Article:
ACS Project SEED - RI Chapter
Professor Robinson and Professor Rubenstein coordinate the
RI chapter of Project SEED.
Are you a sophomore, junior, or senior in high school enthusiastic about
STEM and come from an economically disadvantaged background**
(or are a parent or teacher who can nominate such a student)?
Want to perform research at one of our partner Universities in RI,
get paid, and participate in free college and company visits?
Nominations and applications will be coming this spring. Stay tuned for more details and check out our site).
Are you a scientist in RI (academia, government, or industry) that is interested in mentoring a high school student? Or would you like to coordinate a site-visit to showcase different career opportunities for students with backgrounds in Chemistry? Or would you like to donate to help support students in Project SEED? Please reach out to Professor Robinson (email@example.com) to talk more!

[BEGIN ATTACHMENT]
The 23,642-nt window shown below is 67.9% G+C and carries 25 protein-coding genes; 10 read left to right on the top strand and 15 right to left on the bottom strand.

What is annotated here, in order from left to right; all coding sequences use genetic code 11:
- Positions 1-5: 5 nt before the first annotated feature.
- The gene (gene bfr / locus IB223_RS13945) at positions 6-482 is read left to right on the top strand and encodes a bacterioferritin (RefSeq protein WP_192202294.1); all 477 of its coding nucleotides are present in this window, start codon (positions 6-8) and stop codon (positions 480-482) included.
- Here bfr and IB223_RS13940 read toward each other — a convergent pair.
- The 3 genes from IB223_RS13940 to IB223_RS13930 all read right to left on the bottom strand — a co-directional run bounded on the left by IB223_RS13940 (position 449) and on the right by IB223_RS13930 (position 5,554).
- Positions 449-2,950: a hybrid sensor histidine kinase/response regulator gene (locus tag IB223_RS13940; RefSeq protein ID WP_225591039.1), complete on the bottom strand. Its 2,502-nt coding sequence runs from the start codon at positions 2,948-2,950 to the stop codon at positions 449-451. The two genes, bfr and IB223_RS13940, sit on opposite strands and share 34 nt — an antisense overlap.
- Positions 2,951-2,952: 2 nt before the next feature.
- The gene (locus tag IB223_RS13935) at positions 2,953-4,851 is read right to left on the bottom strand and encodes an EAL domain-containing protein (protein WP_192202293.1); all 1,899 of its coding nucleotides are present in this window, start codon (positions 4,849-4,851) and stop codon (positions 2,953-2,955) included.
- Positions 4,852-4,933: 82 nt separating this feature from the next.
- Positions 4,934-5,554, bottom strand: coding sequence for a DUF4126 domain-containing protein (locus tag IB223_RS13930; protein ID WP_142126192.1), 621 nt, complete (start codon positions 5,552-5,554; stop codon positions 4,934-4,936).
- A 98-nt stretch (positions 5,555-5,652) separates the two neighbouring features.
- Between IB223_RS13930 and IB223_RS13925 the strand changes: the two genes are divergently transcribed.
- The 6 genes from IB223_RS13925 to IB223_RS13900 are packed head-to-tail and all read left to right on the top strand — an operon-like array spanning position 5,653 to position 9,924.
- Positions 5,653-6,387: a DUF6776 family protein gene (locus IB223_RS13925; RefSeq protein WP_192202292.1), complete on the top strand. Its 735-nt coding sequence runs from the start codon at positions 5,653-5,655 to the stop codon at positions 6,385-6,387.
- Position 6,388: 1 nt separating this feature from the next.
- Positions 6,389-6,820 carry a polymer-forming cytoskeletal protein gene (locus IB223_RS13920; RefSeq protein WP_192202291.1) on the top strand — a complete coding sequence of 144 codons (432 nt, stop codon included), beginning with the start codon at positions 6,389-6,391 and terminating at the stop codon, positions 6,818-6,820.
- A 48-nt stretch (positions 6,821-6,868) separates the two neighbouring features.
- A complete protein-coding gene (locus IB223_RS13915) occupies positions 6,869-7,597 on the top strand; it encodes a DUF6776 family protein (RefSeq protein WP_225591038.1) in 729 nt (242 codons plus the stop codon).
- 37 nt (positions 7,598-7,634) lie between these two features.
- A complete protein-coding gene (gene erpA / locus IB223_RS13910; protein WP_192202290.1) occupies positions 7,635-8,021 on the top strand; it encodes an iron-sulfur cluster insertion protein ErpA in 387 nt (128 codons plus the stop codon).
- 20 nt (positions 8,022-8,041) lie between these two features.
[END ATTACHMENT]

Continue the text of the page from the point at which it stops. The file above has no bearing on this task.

**Economically disadvantaged in this context means your family makes less than twice the poverty line.
Additional Information from 2019 Project SEED
The participating Rhode Island institutions from 2019 were Brown University, Bryant University, Rhode Island College, and the University of Rhode Island. Mentors and research projects will be listed at our website.In addition, parents/guardians and teachers may nominate a student using the same link. A representative from Rhode Island College, Bryant University, University of Rhode Island, or Brown University will be in contact. Please reach out to Professor Robinson for more details.
Conduct 8-10 weeks of research over the course of the summer in a real University chemistry lab
Receive a $3200 stipend
Participate in free college application, college admissions, resume, and other career-oriented workshops
Participate in free summer recreational outings (including athletic and July 4th events) with their cohort
Are eligible for special ACS college scholarships
To participate, students must be juniors or seniors in high school. Their family income must not exceed twice the federal poverty line.